MONTGOMERY, Ala. -- An Alabama woman is under guard at a hospital after she gave birth following her arrest in the death of her 9-year-old stepdaughter, who authorities say was forced to run for three hours as punishment for lying about eating a candy bar.
Jessica Mae Hardin, 27, was transferred from the Etowah County Detention Center to a hospital on Wednesday, sheriff's office spokeswoman Natalie Barton said. Etowah County District Attorney Jimmie Harp confirmed that Hardin had given birth hours after she was arrested. He said he didn't know whether the newborn was a boy or a girl.
Hardin and her mother-in-law, 46-year-old Joyce Hardin Garrard, were arrested and charged with murder on Wednesday in the death of Savannah Hardin.
Roger Simpson, who lives up the hill from the doublewide trailer where Savannah lived with Jessica and her father Robert Hardin, said he saw the girl running in the yard. When emergency vehicles arrived at the home hours later, he said he thought they were there for the pregnant woman.
Alabama law requires people who are arrested to be informed of the charges against them in an initial appearance within 72 hours. Barton said Jessica Hardin's hearing will likely be held once she is released from the hospital.
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FILE- This 2006 file family photo provided by Patrick Blackwelder shows his former stepdaughter, Savannah Hardin. Authorities have charged Savannah Hardin's paternal grandmother, Joyce Hardin Gerrard, and stepmother, Jessica Mae Hardin, with murder in her death. Police say the 9-year-old girl was run to death as punishment for lying. Experts say the hundreds of messages posted online since Savannah died in February show the legal system has yet to catch up with the social media explosion. They say it highlights the difficulty of making sure witnesses and jurors aren't swayed by outside influences. (AP Photo/Family Photo, Patrick Blackwelder, File)
This undated photo released by the Etowah County Sheriff's Dept. on Feb. 22, 2012 shows 9-year-old Savannah Hardin. Authorities say they've charged a grandmother and stepmother of the girl, who died after being forced to run as punishment. Etowah County sheriff's officials say 46-year-old Joyce Hardin Garrard of Carlisle and 27-year-old Jessica Mae Hardin are accused of murder in the death of Savannah Hardin. Investigators say Garrard allegedly made the girl run without stopping for three hours as punishment for lying to her.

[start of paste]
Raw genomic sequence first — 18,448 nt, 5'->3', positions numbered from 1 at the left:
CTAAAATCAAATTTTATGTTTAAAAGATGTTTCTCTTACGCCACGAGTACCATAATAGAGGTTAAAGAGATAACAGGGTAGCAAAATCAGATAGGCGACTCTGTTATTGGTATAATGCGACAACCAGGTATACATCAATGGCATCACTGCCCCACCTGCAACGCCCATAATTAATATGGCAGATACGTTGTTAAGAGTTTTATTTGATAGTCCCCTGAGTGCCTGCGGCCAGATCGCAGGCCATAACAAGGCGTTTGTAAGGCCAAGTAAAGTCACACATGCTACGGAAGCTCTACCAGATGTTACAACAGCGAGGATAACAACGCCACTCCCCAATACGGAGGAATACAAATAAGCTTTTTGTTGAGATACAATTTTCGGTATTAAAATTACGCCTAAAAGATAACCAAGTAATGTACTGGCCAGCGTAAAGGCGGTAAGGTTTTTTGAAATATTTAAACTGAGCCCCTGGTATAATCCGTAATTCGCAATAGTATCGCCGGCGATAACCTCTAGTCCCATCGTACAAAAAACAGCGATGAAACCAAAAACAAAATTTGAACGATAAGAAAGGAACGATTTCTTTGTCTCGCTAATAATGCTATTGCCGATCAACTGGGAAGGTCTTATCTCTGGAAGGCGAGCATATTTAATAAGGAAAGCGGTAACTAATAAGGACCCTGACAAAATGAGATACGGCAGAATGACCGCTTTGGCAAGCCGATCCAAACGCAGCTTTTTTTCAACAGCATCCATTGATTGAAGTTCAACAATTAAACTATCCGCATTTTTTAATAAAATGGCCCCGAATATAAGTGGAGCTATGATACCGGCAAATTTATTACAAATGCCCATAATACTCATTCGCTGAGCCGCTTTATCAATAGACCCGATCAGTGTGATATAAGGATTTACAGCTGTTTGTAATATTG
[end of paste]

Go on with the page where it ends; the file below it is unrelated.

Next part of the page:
This photo released by the Etowah County Sheriff's Dept. on on Feb. 22, 2012 shows Jessica Mae Hardin, 27. Hardin and 46-year-old Joyce Hardin Garrard, stepmother and grandmother of a 9-year-old Alabama girl who died after witnesses said she was forced to run for three hours as punishment for lying, have been charged with murder and are being held in jail.
This photo released by the Etowah County Sheriff's Dept. on Feb. 22, 2012 shows Joyce Hardin Garrard, 46. Garrard and 27-year-old Jessica Mae Hardin, grandmother and stepmother of a 9-year-old Alabama girl who died after witnesses said she was forced to run for three hours as punishment for lying, have been charged with murder and are being held in jail.
Gail Denny places a candle and stuffed animal outside the home of 9-year-old Savannah Hardin near Attalla, Ala., on Feb. 22, 2012. Authorities say Hardin was forced to run for three hours as punishment for having lied to her grandmother about eating candy bars. The severely dehydrated girl had a seizure and her death days later was ruled a homicide.
The Alabama Department of Human Resources has been called in to create a safety plan for Jessica's newborn, as well as the couple's 3-year-old son, Harp said.
Department spokesman Barry Spear says the older child has been placed with a relative, and the plan is for the infant to be given to the same relative when it leaves the hospital. Speak said he could not reveal with whom the children were placed.
Savannah had a bladder condition common to young girls that meant she shouldn't have chocolate because of the caffeine content, Harp said. He said there is no evidence that the condition contributed to her death.
Authorities say Savannah was forced to run in the afternoon of Friday, Feb. 17. At around 6:45 p.m. Jessica called 911, telling dispatchers Savannah was having a seizure and was unresponsive.
The girl was taken to Children's Hospital in Birmingham where she was kept on life support while Robert Hardin, a contractor with the U.S. State Department, took eight flights to return to Alabama.
"It must have been horrible," Harp said, "especially for what he saw when he got back."
Robert Hardin made the decision to pull Savannah off life support, and she died on Monday.
Her death was ruled a homicide by a state pathologist and preliminary reports show she was extremely dehydrated and had a very low sodium level - a chemical necessary to prevent seizures and dehydration.
Harp said he may pursue capital murder charges, which carry a possible death sentence. He said his office is interviewing neighbors who had seen Savannah running and expects to have a decision on the charges in a day or two.
The district attorney said he was not aware of any defense attorneys for the two women. He said in their initial appearance they will be advised of the charges against them and offered a public defender.
Bond for Garrard and Jessica Hardin is set at $500,000 each.